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The Middle East has taken center stage this week as oil prices continue to skyrocket and western nations look to boycott Moscow over its deadly invasion into Ukraine.But the Biden administration’s attempts to garner support from oil-rich nations to assist Ukraine and counter prices at the pump has been met with resistance, the result of what some argue is long-standing mistrust of the U.S. from nations like Saudi Arabia and the United Arab Emirates (UAE).According to recent reports, President Biden was rebuffed by the two nations’ leaders when he attempted to arrange calls with Saudi Crown Prince Mohammed bin Salman and the UAE’s Sheikh Mohammed bin Zayed Al Nahyan.The White House National Security Council (NSC) pushed back hard on the reports, with spokesperson Emily Horne telling Fox News, “This is a mischaracterization and does not reflect reality. There are no rebuffed calls, period.”RUSSIA INVADES UKRAINE: LIVE UPDATESIn addition, Secretary of State Antony Blinken last week downplayed the suggestion that the Biden administration was snubbed by oil-leading nations in the Middle East saying, “We’re all talking regularly.”However, the complex relationship between the U.S. and the oil-rich Gulf nations dates back decades and has been influenced by geopolitical policies relating to everything from oil embargoes in the 1970s to the suspension of arms amid the ongoing crisis in Yemen.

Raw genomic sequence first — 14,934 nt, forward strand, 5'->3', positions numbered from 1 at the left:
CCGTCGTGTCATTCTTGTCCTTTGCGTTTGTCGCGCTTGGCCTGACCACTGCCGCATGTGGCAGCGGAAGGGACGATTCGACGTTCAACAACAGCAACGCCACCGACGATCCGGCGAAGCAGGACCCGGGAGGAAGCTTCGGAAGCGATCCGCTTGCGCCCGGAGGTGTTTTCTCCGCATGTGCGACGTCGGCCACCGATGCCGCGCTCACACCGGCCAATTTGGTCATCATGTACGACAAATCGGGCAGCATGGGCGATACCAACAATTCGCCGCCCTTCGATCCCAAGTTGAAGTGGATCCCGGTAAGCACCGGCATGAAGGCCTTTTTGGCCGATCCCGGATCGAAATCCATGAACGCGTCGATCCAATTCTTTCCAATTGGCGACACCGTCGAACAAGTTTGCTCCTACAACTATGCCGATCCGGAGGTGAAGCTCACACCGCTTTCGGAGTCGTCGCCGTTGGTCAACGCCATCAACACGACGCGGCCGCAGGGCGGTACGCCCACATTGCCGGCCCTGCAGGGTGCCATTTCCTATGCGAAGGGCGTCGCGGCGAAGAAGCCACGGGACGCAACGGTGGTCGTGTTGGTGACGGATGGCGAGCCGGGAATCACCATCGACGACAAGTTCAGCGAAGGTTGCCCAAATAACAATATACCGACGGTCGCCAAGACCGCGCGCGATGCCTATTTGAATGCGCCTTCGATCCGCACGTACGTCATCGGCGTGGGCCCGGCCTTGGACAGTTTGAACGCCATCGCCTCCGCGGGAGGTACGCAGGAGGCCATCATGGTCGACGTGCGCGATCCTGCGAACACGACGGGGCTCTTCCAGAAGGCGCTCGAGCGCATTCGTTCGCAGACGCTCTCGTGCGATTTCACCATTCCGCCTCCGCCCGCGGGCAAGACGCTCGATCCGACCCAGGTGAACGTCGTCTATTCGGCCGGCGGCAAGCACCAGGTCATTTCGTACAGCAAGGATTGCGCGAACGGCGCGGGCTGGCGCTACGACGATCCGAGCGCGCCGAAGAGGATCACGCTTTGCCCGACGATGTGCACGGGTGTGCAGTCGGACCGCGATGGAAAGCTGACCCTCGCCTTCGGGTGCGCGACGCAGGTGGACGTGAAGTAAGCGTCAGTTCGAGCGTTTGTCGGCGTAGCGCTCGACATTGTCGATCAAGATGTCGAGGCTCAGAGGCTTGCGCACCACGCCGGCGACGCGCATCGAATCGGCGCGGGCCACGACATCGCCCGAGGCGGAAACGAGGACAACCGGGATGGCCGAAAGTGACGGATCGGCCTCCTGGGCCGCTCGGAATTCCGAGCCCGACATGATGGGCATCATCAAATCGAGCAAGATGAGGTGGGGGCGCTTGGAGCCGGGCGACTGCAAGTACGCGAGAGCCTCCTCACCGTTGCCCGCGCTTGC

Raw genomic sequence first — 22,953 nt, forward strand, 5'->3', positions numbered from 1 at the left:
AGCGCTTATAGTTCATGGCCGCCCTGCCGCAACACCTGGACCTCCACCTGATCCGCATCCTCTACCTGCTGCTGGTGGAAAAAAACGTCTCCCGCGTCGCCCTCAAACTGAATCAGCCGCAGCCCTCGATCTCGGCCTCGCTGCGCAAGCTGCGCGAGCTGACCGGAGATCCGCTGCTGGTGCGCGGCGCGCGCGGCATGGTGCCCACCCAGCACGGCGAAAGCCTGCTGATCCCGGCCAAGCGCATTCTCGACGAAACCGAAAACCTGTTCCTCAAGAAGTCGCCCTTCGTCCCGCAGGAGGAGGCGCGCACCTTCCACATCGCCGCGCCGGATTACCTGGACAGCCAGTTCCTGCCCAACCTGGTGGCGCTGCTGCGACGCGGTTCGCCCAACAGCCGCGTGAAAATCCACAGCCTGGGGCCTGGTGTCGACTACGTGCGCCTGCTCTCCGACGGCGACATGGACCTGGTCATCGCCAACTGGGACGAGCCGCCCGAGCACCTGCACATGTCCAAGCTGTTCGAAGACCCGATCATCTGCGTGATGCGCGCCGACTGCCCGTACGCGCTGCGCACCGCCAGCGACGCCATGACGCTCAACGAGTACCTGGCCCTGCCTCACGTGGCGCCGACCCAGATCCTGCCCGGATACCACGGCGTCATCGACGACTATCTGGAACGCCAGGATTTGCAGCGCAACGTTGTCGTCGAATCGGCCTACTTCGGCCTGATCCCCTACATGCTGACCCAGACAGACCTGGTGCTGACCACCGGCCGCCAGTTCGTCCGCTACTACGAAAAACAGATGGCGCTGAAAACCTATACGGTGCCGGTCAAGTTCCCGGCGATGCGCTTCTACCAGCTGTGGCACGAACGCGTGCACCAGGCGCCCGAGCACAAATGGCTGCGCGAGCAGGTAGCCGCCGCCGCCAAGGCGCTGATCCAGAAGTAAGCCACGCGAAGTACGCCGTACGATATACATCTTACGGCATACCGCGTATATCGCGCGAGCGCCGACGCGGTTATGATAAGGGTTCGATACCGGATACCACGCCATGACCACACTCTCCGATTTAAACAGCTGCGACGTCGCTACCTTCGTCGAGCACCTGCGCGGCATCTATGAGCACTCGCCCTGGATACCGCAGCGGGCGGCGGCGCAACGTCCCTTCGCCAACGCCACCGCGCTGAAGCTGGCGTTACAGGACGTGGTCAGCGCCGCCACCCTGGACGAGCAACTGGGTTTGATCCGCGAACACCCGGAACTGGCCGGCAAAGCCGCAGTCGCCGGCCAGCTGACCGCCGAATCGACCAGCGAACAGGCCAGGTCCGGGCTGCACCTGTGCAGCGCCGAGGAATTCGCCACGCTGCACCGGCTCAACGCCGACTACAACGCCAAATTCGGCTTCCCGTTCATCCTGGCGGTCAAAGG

In this photo provided by the Saudi Royal Court, Saudi Arabia’s Crown Prince Mohammed bin Salman, right, welcomes Qatar’s Emir Sheikh Tamim bin Hamad al-Thani upon his arrival to attend the Gulf Cooperation Council’s 41st Summit in Al-Ula, Saudi Arabia, Jan. 5, 2021.